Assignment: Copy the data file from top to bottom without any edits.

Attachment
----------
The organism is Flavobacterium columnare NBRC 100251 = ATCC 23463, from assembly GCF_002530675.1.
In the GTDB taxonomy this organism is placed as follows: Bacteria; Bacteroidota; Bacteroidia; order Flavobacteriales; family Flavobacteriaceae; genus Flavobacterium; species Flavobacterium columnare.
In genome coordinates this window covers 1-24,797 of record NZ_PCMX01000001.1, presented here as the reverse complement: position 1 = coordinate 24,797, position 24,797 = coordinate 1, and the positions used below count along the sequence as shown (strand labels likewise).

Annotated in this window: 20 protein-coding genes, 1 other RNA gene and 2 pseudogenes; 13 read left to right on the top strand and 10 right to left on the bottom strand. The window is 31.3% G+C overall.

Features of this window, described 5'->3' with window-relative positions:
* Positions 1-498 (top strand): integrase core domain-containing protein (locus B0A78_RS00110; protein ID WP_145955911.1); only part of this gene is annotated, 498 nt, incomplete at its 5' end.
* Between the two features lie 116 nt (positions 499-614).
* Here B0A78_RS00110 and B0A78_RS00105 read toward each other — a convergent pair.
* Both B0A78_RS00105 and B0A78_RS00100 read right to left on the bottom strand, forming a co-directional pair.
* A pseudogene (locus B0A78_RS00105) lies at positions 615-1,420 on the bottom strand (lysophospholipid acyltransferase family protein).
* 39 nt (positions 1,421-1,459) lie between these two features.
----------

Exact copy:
The organism is Flavobacterium columnare NBRC 100251 = ATCC 23463, from assembly GCF_002530675.1.
In the GTDB taxonomy this organism is placed as follows: Bacteria; Bacteroidota; Bacteroidia; order Flavobacteriales; family Flavobacteriaceae; genus Flavobacterium; species Flavobacterium columnare.
In genome coordinates this window covers 1-24,797 of record NZ_PCMX01000001.1, presented here as the reverse complement: position 1 = coordinate 24,797, position 24,797 = coordinate 1, and the positions used below count along the sequence as shown (strand labels likewise).

Annotated in this window: 20 protein-coding genes, 1 other RNA gene and 2 pseudogenes; 13 read left to right on the top strand and 10 right to left on the bottom strand. The window is 31.3% G+C overall.

Features of this window, described 5'->3' with window-relative positions:
* Positions 1-498 (top strand): integrase core domain-containing protein (locus B0A78_RS00110; protein ID WP_145955911.1); only part of this gene is annotated, 498 nt, incomplete at its 5' end.
* Between the two features lie 116 nt (positions 499-614).
* Here B0A78_RS00110 and B0A78_RS00105 read toward each other — a convergent pair.
* Both B0A78_RS00105 and B0A78_RS00100 read right to left on the bottom strand, forming a co-directional pair.
* A pseudogene (locus B0A78_RS00105) lies at positions 615-1,420 on the bottom strand (lysophospholipid acyltransferase family protein).
* 39 nt (positions 1,421-1,459) lie between these two features.